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Competitive Analysis and Value Proposition of Frozen Silt Mats as an alternative to Crane Timber Mats

  • Author / Creator
    Ali, Ghulam
  • The construction industry is adopting the modular construction paradigm with the integration of heavy crane usage. Because of the weight of the modules that are to be lifted, which currently can reach as much as hundreds of tons, ensuring proper ground integrity under the lifting equipment is paramount since its failure can result in dire consequences for the workers and the project. The traditional method of ground support is to utilize timber or steel mats.
    The use of frozen silt (a frozen mixture of water and soil) to prepare crane mats is outside the box idea dispensing with traditional constraints. Artificial ground freezing is a technique used in the construction industry to provide temporary ground support. The mechanical properties of frozen silt are comparable to Coastal Douglas-Fir, but depends upon the temperature attribute. This research contribution aims to investigate the competitive analysis for the use of ice and frozen silt in the form of crane mats to support heavy lifting and hauling. The impact of loading on the crane mats is simulated using ANSYS (FEA platform). Five matting materials (S355, G40.21, Coastal Douglas-Fir, ice, and frozen silt) are investigated using five linear and one non-linear mechanical properties under identical crane loading and boundary conditions.
    The required frozen silt mat surface temperature is considered as −10°C based on the competitive mechanical properties for its practical usage and FEA simulation. The graphical outcome in the form of normal stresses and ground deflection along the crane superstructure slew delivers a conceptual perceptual map for the application of ice and frozen silt in comparison to their traditional competitors (steel and wood). As per FEA simulation, the performance of frozen silt is equal to that of Coastal Douglas-Fir. This similarity promotes the preparation and usage of the frozen silt mat. The conclusion derived from these replications provides a foundation for the estimation of the freezing process in conjunction with ground freezing techniques.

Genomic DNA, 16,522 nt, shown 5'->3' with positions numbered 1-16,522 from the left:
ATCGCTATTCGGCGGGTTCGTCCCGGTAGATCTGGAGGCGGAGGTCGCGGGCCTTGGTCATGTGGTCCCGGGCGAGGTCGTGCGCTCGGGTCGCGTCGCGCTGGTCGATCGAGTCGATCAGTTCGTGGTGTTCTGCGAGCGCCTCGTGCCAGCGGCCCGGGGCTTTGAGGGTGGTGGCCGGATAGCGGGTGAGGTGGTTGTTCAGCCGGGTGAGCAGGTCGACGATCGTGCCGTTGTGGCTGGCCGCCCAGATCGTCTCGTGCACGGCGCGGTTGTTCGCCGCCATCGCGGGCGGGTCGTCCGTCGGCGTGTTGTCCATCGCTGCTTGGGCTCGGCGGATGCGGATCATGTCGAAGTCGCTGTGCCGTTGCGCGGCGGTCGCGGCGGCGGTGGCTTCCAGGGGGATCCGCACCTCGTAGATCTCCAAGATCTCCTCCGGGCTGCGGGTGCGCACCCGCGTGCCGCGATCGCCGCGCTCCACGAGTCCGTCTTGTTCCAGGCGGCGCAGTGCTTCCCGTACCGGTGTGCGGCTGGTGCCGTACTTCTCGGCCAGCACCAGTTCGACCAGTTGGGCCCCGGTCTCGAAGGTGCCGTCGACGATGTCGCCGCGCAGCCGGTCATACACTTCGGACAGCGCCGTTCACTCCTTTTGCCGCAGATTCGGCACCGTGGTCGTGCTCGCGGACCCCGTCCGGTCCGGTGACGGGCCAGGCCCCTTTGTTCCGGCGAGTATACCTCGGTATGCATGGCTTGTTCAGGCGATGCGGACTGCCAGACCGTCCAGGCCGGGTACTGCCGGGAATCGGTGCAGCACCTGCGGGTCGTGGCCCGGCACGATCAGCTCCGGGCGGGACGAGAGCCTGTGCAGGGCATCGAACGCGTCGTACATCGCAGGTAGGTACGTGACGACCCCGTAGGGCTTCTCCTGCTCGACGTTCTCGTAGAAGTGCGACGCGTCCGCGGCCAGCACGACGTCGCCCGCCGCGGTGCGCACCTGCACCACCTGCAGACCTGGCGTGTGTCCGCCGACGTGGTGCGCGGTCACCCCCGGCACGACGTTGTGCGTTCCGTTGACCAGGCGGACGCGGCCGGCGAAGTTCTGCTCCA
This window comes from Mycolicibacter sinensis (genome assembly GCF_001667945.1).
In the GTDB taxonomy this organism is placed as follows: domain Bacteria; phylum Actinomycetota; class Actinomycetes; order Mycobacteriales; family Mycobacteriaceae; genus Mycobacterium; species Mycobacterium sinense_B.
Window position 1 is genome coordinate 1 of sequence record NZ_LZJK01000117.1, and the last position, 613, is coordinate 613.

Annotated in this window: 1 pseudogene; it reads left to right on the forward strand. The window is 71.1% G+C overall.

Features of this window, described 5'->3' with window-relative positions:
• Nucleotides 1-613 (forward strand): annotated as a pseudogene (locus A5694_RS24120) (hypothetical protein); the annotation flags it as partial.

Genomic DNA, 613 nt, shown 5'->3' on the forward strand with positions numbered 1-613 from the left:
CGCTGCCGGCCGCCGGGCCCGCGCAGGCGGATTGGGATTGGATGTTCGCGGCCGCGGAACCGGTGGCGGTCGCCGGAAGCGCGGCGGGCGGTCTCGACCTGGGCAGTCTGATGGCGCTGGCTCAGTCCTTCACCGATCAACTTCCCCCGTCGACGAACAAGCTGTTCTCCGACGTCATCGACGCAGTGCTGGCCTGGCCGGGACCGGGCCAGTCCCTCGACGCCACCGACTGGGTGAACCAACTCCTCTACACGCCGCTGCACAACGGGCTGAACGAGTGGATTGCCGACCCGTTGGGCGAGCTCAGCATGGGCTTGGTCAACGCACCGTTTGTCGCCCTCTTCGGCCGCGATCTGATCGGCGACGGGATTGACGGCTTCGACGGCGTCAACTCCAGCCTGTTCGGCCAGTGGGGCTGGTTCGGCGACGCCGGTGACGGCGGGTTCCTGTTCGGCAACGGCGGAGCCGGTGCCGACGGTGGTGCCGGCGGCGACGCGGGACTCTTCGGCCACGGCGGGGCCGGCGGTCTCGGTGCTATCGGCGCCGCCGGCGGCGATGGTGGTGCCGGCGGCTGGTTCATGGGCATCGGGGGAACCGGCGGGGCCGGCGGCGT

Based on the loading simulations, this contribution also covers the aspects of freezing methods and energy drainage for the mat temperature attainment. The proposed design of the frozen silt mat is integrated with the traditional means of ground freezing, and the freezing process is studied using ANSYS (FEA). Simulation is performed to attain the bottom-up estimate of ground freezing using indirect freezing (brine chillers) and direct freezing (liquid nitrogen). FEA simulation provides the graphical representation of mat freezing with respect to time-lapse using energy equations and viscosity constraints. The outcome from thermal simulation delivers a baseline for the cost estimation for the alternative crane matting solution in the form of capital, operational, and opportunity cost for this novel approach rather than Coastal Douglas-Fir timber mat ground support.
    Based on the research presented in this thesis, the frozen silt mat within the assumed constraints offers strong practical value as an environmentally-friendly alternative to crane timber mats and is suitable for the climate of North America with good technical and financial industry benchmarks.

  • Subjects / Keywords
  • Graduation date
    Fall 2018
  • Type of Item
    Thesis
  • Degree
    Master of Science
  • DOI
    https://doi.org/10.7939/R3BR8MZ12
  • License
    Permission is hereby granted to the University of Alberta Libraries to reproduce single copies of this thesis and to lend or sell such copies for private, scholarly or scientific research purposes only. Where the thesis is converted to, or otherwise made available in digital form, the University of Alberta will advise potential users of the thesis of these terms. The author reserves all other publication and other rights in association with the copyright in the thesis and, except as herein before provided, neither the thesis nor any substantial portion thereof may be printed or otherwise reproduced in any material form whatsoever without the author's prior written permission.